The next step in the signaling pathway involves activation of an inner membrane-bound monomeric G protein known as Ras, which initiates a series of kinase reactions that ultimately carry the signal to the transcriptional apparatus of the nucleus. Ras, being a G protein, is activated when its bound GDP in the resting state is replaced by GTP. It, too, has GTPase activity, but the half life is too slow to allow for effective regulation of a signal. Another GTPase activating protein, GAP, increases the rate of GTP hydrolysis by Ras. A "kinase cascade" ensues, involving Raf (a Ser/Thr kinase), MAP kinase kinase (also known as MEK, which is both a Tyr kinase and Ser/Thr kinase)), and a family of proteins known as MAPKs or ERKs.

The activated MAPKs diffuse to the nucleus where they can activate transcription factors, also by phosphorylating them. Many extracellular growth factors bind to RTKs , thus regulating cell growth and differentiation.

Variations on the theme of transmembrane phosphorylation as the first step in signal transduction include protein serine kinases in plants and vertebtrates, and the formation of "binary" receptors by the binding of an intracellular protein with PTK activity to the intracellular domain of a receptor without PTK activity, like the cytokine receptors.

It has become apparent that many of the interactions between proteins in a signaling pathway are "modular", rather than enzymatic. In such instances, the chemical activity of the protein domains is not altered by binding to phosphorylated receptors. Rather, the signal is transduced through a series of linked modules. For example, the interaction between the membrane-bound Ras protein and the activated RTK for platelet-derived growth factor, occurs via a linkage of a protein called Grb2, which consists of an SH2 domain flanked by 2 SH3 domains, and an enzyme-containing protein called Sos. It is the Sos protein that activates the Ras protein enzymatically. The Grb2 just acts as a mechanical adaptor. Furthermore, the scaffolding seen in some signal pathways can serve to assure that the right kinase or phosphatase acts on the appropriate target protein.

 

The Insulin Receptor

 

This receptor is a transmembrane glycoprotein that has intrinsic tyrosine kinase activity, but it is a dimer in its unliganded state. Each polypeptide chain of the dimer has an a and b subunit, with the a subunits being extracellular and the b subunits spanning the membrane and having both an extracellular and intracellular component. The a subunits are connected by a disulfide bond and each a subunit is also linked to a b subunit by a disulfide bond. The insulin binding site is part of the a subunit. The Tyr kinase domain is part of the intracellular component.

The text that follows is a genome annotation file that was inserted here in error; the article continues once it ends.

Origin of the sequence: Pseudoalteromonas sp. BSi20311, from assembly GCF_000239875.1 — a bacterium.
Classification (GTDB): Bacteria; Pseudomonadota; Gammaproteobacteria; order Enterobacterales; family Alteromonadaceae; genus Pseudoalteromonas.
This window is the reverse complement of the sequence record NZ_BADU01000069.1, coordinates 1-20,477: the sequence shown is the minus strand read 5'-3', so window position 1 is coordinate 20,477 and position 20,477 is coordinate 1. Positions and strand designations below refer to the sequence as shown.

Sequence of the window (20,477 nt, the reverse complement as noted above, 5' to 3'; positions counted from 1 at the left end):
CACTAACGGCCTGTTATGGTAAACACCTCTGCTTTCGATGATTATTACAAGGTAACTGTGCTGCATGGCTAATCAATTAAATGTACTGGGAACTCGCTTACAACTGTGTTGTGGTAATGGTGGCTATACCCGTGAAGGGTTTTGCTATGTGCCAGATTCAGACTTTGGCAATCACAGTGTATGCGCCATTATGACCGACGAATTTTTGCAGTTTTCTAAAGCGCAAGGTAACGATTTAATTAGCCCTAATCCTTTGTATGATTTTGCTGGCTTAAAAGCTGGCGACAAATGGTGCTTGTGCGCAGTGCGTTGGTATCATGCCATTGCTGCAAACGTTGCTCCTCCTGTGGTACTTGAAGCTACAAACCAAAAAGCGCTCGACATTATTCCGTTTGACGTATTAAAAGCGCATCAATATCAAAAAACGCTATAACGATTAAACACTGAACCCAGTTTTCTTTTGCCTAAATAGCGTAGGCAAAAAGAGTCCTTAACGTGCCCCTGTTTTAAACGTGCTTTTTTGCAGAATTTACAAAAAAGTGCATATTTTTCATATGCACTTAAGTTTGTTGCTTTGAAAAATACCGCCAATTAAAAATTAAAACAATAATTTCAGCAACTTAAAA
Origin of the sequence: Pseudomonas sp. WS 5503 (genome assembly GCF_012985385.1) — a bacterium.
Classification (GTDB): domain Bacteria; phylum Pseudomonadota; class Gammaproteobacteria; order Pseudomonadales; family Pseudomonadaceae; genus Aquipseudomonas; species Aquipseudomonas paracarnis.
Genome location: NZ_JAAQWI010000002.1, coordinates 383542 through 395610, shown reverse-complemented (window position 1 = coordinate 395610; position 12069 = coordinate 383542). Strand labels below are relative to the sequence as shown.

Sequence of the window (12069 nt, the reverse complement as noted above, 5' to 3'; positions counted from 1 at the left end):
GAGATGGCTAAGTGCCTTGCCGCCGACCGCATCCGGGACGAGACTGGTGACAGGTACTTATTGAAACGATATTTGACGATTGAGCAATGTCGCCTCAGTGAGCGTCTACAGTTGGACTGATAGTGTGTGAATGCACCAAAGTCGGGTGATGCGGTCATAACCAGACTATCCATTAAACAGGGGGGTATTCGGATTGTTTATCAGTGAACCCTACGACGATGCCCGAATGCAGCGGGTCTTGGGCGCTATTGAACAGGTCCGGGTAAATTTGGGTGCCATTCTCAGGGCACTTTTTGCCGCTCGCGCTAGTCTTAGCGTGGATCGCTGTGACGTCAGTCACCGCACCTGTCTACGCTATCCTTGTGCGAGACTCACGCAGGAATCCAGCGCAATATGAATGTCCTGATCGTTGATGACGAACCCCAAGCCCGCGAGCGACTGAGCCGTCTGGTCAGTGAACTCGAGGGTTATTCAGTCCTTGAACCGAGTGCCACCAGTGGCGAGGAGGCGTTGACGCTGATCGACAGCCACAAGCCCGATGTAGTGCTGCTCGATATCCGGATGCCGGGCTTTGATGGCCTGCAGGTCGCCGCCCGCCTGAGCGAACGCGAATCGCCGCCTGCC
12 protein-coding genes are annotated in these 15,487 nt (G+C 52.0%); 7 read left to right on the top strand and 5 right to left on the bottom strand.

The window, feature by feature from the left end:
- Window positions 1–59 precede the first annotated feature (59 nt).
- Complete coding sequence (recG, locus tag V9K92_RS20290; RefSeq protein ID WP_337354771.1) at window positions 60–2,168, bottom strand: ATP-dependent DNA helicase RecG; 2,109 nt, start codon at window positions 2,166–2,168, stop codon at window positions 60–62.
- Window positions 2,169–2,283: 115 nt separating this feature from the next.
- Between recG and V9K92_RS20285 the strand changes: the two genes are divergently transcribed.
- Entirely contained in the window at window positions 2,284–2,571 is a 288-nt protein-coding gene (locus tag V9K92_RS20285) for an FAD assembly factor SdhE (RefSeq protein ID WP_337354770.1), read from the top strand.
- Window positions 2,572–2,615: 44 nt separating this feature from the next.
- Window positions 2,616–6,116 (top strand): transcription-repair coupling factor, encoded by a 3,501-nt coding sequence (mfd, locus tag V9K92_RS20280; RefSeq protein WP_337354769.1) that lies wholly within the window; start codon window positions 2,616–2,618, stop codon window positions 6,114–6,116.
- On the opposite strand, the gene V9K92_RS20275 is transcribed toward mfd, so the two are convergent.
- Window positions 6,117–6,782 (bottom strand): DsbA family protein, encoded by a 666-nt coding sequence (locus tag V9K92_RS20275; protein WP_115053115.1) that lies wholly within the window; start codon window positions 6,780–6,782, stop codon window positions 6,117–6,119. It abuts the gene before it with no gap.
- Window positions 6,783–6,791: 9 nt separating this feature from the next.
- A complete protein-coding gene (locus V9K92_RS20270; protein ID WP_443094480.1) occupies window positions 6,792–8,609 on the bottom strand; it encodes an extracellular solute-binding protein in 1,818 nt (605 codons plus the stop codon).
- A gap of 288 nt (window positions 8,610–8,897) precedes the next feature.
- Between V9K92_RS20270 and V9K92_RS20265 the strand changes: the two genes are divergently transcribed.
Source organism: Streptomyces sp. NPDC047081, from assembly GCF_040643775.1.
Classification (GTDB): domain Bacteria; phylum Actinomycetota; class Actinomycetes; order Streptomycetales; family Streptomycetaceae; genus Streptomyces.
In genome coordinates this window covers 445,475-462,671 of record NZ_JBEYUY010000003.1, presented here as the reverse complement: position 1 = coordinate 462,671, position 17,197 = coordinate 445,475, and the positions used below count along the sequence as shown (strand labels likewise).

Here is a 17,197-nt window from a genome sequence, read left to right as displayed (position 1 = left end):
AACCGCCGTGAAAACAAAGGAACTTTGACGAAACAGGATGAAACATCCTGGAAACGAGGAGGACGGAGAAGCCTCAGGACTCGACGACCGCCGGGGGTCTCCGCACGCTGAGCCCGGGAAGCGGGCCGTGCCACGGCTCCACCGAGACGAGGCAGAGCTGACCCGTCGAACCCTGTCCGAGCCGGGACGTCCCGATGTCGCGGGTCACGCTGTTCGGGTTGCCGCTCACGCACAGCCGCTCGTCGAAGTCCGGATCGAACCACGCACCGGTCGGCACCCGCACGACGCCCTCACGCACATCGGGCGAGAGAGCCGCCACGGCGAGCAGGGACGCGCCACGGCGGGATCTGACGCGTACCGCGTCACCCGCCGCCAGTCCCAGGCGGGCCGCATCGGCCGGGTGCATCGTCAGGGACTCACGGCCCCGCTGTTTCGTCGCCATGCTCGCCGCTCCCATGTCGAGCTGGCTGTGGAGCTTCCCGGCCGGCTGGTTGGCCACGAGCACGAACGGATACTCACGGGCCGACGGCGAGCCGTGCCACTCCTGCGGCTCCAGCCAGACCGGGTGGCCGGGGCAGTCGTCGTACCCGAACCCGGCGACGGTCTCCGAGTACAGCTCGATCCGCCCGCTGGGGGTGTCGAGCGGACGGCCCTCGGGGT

Insulin binds to the a subunit(s), initiating a signal which is mediated by conformational change in the intracellular domains. Autophosphorylation occurs when the binding of insulin to the  a subunit of one ab subunit phosphorylates its adjacent b subunit,thereby increasing tyrosine kinase activity in the cytosol. There are a number of Tyr residues that can be phosphorylated, including 3 that are in a regulatory region (Tyrs 1146,1150 and 1151). Maximum biological activity occurs when all 3 regulatory Tyrs are phosphorylated, with a progressive reduction of activity as the number of stimulated regulatory sites decreases. There is a direct relationship between the serum concentration of insulin and the level of tyrosine kinase activity. 

There are also some Ser and Thr phosphorylation sites on the insulin receptor, and these are phosphorylated in the basal state and also in response to insulin. Some of these are inhibitory to tyrosine kinase activity, representing another control mechanism (two others are autophosphorylation and ligand binding) in the transduction of signals.

Although there is no direct association with SH2- containing proteins, other proteins (e.g.,insulin receptor substrate 1) are phosphorylated and these, in turn, can bind to SH2-containing proteins. IRS-1 is at the proximal end of a phosphorylation cascade that ultimately affects fatty acid and glycogen metabolism. The two other members of the insulin receptor family are IGF-1 and the "insulin receptor-related receptor". There has not been a ligand identified for the latter receptor. There is about 80% sequence homology in the kinase domain but low sequence homology in the extracellular domain.

Between one and two insulin molecules are bound per receptor, and there is negative cooperativity between the sites. An unoccupied a receptor inhibits the tyrosine kinase activity of its bound b subunit. Removal of the a subunit removes the inhibition.

The mechanism of signal transduction for most other autophosphorylated tyrosine residues involves the binding of SH2-proteins, which in turn is dictated by the amino acid sequence in the area surrounding the autophosphorylation site. The RTKs EGF and PDGF, require such associations. The modular nature of the combination of such proteins to such RTK determines the specific biologic response. It is this modularity that allows for the wide spectrum of potential responses that might be  needed in the stimulated cell.

Allthough the insulin family of receptors differs from many other RTKs  in not binding to SH2-proteins, there is similarity in their ligand response and regulation. In an experiment in which an EGF binding domain is linked to an insulin receptor kinase domain, the receptor kinase is stimulated by EGF.

IRS1 is the principal substrate for the insulin receptor, and it is probably essential for all of insulin's biological responses.. There are 21 potential Tyr phosphorylation sites and over 30 potential Ser/Thr phosphorylation sites. At least 8 of the Tyrs are phosphorylated when the insulin receptor is activated. A large number of signaling pathways are potentially mediated through the activated insulin receptor in complex with the phosphorylated IRS1 molecule. The following cartoon shows this network, and appears in an article by White and Kahn in the Journal of Biological Chemistry, Vol. 269, No. 1, pp. 1-4, January 7,1994.